Ads keep this website free for you. does not research or endorse any product or service appearing in ads on this site.  Before making a major financial decision you  should consult a qualified professional.

Buy a Home
Canadian Tax and
Financial Information

If you use an ad blocker, please consider a small contribution to help keep free for everyone.

Need an accounting, tax or financial advisor? Look in our Directory.  Use above search box to easily find your topic!   Stay Connected with!
What's New
Personal Tax
Sales Taxes
Financial Freedom
Financial Planning
Real Estate
British Columbia
Atlantic Provinces
Federal Budget
Prov/Terr Budgets
Statistics etc.
Site Map
Advertise With Us
Contact Us/About Us
Links & Resources
Free In 30!   ->   Real Estate -> Buy a home

Buying a Home is the Best Investment You'll Ever Make

Everyone needs a place to live.  You should make it a priority to buy a home as soon as possible.  Otherwise, you are paying rent and contributing to your landlord's financial freedom.

Buying a home will probably be the largest investment you will ever make.  Carefully consider your current and future needs before you buy, and pick a home that can grow with your family.  Every time you sell one home and buy another, there are significant costs such as moving and commissions, and inconveniences such as changing addresses and phone numbers, switching schools, etc.  So, do yourself a favour and do your homework.  This will save you future hassles and costs.

If possible, it is a good idea to purchase a home within a reasonable distance of where you work, in order to avoid high travel costs and exhausting commutes.

If you have or plan to have children, the proximity to and quality of nearby schools should be taken into consideration.

You should try to ensure that the mortgage on your home will be paid off before your children enter university.  This will free up funds for their education.

Everyone needs a debt-free home to live in when they retire.  If you retire with no debt and a paid-off home, it is possible to live fairly well even if you have little savings.  At age 60, you can start collecting Canada Pension Plan (CPP).  Once you are 65, you can start collecting Old Age Security (OAS), and possibly Guaranteed Income Supplement (GIS).  There are many other federal, provincial and municipal benefits that are available to seniors which depend on your income level.  See our Government Benefits, Programs and Services page.

If you still have to pay mortgage payments after you retire, you may have problems because the mortgage payment will be a large percentage of your monthly income.

If you do not own a home when you retire, a large percentage of your monthly income will be used to pay rent, which may leave very little for other living expenses.

If, instead of buying a home, you invested in RRSPs, once you retire you will have to withdraw money from your RRSPs to pay your rent and other living expenses.  This money will be taxable income.  Your OAS may be clawed back, and you may not be eligible for GIS and many other government benefits.  You would be better off to own a home rather than the RRSPs, because the government benefits are based on income, not on assets owned.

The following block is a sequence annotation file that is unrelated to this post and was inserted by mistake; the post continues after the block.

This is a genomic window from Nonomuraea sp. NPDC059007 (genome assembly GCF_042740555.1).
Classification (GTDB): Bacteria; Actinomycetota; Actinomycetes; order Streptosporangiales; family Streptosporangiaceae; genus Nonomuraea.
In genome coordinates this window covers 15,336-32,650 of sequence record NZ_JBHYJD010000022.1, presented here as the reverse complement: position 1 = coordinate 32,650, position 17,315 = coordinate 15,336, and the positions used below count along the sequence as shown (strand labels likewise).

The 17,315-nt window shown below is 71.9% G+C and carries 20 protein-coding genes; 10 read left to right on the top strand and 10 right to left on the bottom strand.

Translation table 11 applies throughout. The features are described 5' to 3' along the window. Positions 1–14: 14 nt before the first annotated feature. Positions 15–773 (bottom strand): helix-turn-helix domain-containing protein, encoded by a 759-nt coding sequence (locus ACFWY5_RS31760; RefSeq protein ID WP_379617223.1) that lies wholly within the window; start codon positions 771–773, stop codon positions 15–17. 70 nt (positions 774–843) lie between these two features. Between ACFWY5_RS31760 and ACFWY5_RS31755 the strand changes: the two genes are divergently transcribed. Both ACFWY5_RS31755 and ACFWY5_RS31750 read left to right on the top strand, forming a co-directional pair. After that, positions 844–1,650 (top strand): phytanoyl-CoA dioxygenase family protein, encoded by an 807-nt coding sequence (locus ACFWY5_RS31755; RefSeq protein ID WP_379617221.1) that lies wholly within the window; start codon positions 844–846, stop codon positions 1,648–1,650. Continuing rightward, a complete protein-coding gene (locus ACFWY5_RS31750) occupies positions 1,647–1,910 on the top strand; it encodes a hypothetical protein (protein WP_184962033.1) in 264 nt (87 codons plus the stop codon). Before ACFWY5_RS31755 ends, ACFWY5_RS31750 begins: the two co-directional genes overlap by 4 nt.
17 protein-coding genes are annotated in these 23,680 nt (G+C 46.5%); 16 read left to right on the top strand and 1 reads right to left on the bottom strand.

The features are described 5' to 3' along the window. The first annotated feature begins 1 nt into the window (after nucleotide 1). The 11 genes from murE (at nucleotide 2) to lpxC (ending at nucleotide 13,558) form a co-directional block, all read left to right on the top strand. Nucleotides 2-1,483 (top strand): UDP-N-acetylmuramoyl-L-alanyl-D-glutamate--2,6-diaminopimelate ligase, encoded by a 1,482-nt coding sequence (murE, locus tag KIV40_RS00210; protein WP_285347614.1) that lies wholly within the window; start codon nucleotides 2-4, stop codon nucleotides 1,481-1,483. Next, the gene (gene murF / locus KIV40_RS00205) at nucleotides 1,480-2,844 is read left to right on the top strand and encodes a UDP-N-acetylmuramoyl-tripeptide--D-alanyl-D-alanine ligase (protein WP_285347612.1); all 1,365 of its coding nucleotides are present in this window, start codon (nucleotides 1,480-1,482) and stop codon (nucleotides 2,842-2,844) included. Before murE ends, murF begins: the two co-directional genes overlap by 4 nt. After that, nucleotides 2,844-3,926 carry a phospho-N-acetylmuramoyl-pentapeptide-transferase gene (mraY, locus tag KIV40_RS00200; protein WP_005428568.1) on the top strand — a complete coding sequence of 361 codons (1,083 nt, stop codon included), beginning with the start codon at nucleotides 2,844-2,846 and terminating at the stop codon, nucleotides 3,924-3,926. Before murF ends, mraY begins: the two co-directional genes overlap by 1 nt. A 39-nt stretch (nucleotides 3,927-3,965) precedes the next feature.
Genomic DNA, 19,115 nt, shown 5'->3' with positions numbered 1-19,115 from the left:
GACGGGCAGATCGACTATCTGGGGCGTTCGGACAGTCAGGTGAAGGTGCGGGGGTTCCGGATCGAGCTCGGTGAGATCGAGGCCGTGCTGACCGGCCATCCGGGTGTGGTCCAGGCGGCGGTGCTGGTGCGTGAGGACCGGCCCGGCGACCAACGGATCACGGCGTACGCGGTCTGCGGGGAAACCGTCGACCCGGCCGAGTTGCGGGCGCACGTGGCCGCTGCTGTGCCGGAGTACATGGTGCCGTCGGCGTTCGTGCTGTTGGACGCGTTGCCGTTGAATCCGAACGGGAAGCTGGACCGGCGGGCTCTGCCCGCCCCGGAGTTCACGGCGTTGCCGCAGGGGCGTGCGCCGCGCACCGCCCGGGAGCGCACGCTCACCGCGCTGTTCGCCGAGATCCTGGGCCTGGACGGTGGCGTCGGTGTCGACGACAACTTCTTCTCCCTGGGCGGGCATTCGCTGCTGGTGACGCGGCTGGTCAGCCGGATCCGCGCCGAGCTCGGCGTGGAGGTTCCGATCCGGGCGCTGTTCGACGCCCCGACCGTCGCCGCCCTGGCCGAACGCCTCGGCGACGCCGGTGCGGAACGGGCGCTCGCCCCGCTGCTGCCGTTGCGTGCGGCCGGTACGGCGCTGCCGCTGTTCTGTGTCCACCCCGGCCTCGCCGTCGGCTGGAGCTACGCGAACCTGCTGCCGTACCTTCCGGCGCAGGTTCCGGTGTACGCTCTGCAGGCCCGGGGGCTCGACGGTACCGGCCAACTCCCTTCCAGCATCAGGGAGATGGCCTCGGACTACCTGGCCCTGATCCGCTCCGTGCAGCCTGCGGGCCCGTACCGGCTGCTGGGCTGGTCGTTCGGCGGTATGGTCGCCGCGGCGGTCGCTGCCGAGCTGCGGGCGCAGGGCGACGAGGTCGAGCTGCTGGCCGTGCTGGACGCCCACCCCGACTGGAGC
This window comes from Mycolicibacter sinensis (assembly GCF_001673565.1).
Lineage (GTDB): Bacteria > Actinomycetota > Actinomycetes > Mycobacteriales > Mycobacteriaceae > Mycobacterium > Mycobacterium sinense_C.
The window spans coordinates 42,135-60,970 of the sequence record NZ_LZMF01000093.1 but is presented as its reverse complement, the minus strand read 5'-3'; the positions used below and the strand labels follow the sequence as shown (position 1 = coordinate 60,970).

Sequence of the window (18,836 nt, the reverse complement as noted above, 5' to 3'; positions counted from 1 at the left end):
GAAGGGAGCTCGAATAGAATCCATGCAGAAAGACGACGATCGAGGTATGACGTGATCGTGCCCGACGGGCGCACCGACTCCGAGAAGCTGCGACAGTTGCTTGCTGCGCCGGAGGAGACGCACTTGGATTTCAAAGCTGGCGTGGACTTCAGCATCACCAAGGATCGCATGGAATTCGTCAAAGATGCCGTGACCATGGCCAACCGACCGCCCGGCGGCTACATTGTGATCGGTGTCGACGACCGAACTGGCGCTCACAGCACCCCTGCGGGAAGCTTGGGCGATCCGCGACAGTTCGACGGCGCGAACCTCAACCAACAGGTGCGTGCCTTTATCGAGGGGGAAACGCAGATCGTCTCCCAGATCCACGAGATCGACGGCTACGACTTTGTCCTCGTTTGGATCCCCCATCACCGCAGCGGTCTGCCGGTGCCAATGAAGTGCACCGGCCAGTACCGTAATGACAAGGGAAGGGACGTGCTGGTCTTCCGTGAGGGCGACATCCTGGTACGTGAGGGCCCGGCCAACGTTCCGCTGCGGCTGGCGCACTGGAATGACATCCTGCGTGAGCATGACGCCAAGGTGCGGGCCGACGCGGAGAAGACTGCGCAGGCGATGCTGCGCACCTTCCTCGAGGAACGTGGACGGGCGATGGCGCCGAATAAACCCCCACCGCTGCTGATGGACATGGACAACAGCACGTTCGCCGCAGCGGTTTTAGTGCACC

Real estate values normally increase over the long term, and this increase is tax-free for your principal residence (see principal residence exemption).  Keep in mind that land grows in value more than the building, so it is best to buy the largest parcel of land you can afford, in a location that you think will appreciate in value.

Determine what you can comfortably afford for a mortgage payment, and this will determine how much you can spend on a home.  See our loan calculator to determine what your mortgage payments will be.  Don't forget to factor in other costs of owning a home, such as strata fees, maintenance costs, house insurance (save money by having a high deductible), property taxes, and heat and utility costs.

There are other costs to buying a home besides the purchase price, including inspection fees, appraisals, moving costs, to name a few.  See the Financial Consumer Agency of Canada article on Buying a Home.

When choosing a type of mortgage, keep in mind that historically, open mortgages with a floating rate based on prime have been the cheapest mortgages to have.  The rates are lower than fixed rate closed mortgages, and you can make extra payments whenever you can afford them.

Be sure you know the condition of the home you are planning to purchase.  A professional home inspection is advisable.

If you have been building up your RRSPs, you might consider taking advantage of the Home Buyer's Plan.

If you build or purchase a new (not just new to you) home or substantially renovate an existing home, you may qualify for a GST/HST housing rebate.

Tax Tips:

Buy a home, and pay it off before your children enter university.

Nobody plans to fail - they just fail to plan!

Your financial plan should include the following steps:

  1. Pay yourself first!
  2. Set aside emergency funds
  3. Define your goals
  4. Personal budget
  5. Buy a home
  6. Get out of debt
  7. Save and invest

Revised: October 12, 2021


Copyright © 2002 Boat Harbour Investments Ltd. All Rights Reserved.  See Reproduction of information from

Facebook  | Twitter  |  See What’s New, stay connected with by RSS or Email
The information on this site is not intended to be a substitute for professional advice.  Each person's situation differs, and a professional advisor can assist you in using the information on this web site to your best advantage. 
Please see our legal disclaimer regarding the use of information on our site, and our Privacy Policy regarding information that may be collected from visitors to our site.